Lamium - Deadnettle
Lamium (deadnettle) is a genus of about 40-50 species of flowering plants in the family Lamiaceae, of which family it is the type genus. They are all herbaceous plants native to Europe, Asia, and north Africa, but several have become very successful weeds of crop fields and are now widely naturalised across the temperate world.
The genus includes both annual and perennial species; they spread by both seeds and stems rooting as they grow along the ground.
The common name refers to their superficial resemblance to the unrelated stinging nettles, but unlike those, they do not have stinging hairs and so are harmless or apparently "dead".
Lamiums are frost hardy and grow well in most soils. Flower colour determines planting season and light requirement: white- and purple-coloured flowered species are planted in spring and prefer full sun. The yellow-flowered ones are planted in fall (autumn) and prefer shade. They often have invasive habits and need plenty of room. Propagate from seed or by division in early spring.
Lamium album (White Deadnettle) is a flowering plant in the family Lamiaceae, native throughout Europe and western Asia, growing in a variety of habitats from open grassland to woodland, generally on moist, fertile soils.
It is a herbaceous perennial plant growing to 50-100 cm tall, with green, four-angled stems. The leaves are 3-8 cm long and 2-5 cm broad, triangular with a rounded base, softly hairy, and with a serrated margin and a petiole up to 5 cm long; they appear superficially similar to those of the Stinging nettle Urtica dioica but do not sting, hence the common name "dead nettle". The flowers are white, produced in whorls ('verticillasters') on the upper part of the stem, the individual flowers 1.5-2.5 cm long.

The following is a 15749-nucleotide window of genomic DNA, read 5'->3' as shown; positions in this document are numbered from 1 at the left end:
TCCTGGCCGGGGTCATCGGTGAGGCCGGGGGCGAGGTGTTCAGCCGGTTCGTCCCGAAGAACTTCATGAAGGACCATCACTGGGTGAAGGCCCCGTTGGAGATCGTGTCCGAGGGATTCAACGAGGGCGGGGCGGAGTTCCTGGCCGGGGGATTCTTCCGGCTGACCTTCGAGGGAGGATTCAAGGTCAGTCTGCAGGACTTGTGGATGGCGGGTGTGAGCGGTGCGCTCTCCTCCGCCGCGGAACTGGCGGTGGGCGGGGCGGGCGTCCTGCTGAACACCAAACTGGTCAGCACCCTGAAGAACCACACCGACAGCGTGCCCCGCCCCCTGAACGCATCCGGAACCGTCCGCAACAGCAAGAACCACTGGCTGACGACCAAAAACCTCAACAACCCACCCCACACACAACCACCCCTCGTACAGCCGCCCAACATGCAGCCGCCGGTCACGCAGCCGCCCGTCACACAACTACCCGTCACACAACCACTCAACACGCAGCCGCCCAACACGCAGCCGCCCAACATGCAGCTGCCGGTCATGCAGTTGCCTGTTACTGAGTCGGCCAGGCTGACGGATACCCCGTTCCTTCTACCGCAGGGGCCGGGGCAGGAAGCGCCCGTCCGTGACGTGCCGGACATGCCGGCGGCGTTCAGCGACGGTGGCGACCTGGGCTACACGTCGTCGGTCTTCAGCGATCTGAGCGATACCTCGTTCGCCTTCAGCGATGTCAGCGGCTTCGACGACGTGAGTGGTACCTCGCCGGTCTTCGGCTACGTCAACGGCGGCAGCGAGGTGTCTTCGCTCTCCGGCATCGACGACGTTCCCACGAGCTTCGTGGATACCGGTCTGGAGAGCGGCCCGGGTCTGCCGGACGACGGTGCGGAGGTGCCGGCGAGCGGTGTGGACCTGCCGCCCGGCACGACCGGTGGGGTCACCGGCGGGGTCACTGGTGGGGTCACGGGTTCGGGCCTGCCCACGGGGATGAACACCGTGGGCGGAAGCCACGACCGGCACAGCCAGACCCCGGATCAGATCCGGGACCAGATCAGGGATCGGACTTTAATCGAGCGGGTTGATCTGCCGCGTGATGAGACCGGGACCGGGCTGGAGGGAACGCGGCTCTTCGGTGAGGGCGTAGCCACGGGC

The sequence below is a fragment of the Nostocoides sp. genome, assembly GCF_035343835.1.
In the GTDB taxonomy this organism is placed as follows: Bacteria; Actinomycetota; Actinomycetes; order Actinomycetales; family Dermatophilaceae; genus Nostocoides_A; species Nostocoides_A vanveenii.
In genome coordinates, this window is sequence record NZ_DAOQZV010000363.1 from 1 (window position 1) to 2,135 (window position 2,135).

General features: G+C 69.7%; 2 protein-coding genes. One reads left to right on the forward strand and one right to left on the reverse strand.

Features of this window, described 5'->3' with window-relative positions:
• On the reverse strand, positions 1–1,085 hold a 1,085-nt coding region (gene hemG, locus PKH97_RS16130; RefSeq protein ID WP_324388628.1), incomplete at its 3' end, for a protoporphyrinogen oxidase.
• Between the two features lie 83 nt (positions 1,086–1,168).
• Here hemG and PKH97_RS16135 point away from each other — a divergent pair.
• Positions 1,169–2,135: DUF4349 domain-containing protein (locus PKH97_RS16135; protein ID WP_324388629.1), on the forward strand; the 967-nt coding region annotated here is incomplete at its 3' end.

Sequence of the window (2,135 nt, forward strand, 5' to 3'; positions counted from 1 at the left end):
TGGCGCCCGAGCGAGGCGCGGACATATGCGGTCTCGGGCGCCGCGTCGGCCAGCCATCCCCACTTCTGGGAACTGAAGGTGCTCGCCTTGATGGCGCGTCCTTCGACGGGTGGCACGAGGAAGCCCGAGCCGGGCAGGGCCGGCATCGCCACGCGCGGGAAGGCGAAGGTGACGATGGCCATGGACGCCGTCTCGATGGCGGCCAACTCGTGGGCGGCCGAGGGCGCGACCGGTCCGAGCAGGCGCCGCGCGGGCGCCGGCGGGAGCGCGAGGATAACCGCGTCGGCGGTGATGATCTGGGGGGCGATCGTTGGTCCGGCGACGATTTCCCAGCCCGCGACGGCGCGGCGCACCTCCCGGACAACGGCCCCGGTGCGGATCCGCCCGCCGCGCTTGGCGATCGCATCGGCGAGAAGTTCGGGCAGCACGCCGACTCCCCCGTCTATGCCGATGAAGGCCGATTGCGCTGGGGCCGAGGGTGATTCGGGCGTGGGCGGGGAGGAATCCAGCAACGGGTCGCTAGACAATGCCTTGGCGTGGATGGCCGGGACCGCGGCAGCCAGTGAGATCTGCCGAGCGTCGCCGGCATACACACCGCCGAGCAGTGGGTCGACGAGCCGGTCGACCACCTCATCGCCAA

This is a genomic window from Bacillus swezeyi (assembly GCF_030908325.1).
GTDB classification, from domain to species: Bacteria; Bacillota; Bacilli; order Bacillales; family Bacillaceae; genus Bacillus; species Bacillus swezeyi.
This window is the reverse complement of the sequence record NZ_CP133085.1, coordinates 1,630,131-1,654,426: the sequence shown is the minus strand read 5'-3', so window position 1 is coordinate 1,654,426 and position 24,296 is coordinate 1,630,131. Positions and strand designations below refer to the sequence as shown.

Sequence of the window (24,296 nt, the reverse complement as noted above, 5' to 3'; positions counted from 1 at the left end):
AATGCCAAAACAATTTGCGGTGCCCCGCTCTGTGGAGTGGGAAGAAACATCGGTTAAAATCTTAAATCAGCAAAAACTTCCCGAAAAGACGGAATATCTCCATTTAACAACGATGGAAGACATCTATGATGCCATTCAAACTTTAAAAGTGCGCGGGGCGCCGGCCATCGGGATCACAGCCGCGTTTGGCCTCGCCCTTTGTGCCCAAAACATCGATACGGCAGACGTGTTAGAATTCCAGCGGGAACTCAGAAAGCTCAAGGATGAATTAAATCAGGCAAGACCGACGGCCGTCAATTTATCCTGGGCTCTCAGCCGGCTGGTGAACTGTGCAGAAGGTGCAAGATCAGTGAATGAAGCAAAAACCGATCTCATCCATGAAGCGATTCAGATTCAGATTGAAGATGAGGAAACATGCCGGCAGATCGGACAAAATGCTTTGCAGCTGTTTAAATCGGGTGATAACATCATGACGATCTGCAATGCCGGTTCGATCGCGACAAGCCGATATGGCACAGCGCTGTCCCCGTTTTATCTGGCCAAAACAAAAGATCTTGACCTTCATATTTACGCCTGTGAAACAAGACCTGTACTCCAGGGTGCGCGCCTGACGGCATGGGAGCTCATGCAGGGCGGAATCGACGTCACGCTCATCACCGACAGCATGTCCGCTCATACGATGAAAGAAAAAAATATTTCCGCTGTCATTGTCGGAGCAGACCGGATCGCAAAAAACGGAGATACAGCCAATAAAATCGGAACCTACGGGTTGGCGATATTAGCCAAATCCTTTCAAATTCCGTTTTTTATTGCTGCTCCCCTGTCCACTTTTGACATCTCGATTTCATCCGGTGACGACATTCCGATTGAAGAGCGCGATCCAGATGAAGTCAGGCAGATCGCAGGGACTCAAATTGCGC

The young leaves are edible, and can be used in salads or cooked as a vegetable. The plant also has a number of uses in herbal medicine.
Bees are attracted to the flowers which contain nectar or pollen, hence the plant is sometimes called the Bee Nettle.
Lamium amplexicaule (Henbit Deadnettle, Greater Henbit) is a species of Lamium native to Europe, western Asia and northern Africa.
It is a low-growing annual plant growing to 10-25 cm tall, with soft, finely hairy stems. The leaves are opposite, rounded, 2-3 cm diameter, with a lobed margin. The flowers are pink to purple, 1.5-2 cm long. Less obvious is the notable feature of extensive runners which spread very close to the topsoil surface, as they are easily hidden by grass & other vegetation.
It flowers very early in the spring even in northern areas, and for most of the winter and the early spring in warmer areas such as the Mediterranean region. It propagates freely by seed and is regarded as a minor weed. Sometimes entire fields will be reddish-purple with its flowers before spring ploughing. Where common, is an important nectar and pollen plant for bees, especially honeybees, where it helps start the spring buildup.
It is widely naturalised in eastern North America and elsewhere, where it is often considered to be an invasive weed. However, its edibility and readiness to grow in many climes often mean it is permitted to grow when other 'weeds' are not.
Lamium maculatum (Spotted White Deadnettle) is a flowering plant in the family Lamiaceae, native throughout Europe, growing in a variety of habitats from open grassland to woodland, generally on moist, fertile soils.
Lamium purpureum - Red Deadnettle or Purple Deadnettle (Lamium purpureum) is a herbaceous flowering plant native to Europe and Asia.
It grows to 5-20 cm (rarely 30 cm) in height. The leaves are green at the bottom and shade to purplish at the top; they are 2-4 cm long and broad, with a 1-2 cm petiole (leaf stalk), and wavy to serrated margins.
The flowers are bright red-purple, and may be produced throughout the year, including mild weather in winter. This allows bees to gather its nectar for food when few other nectar sources are available. It is also a prominent source of pollen for bees in March/April (in UK), when bees need the pollen as protein to build up their nest.
Lamium moluccellifolium - Northern Deadnettle
Lamium hybridum - Cut-leaf Deadnettle
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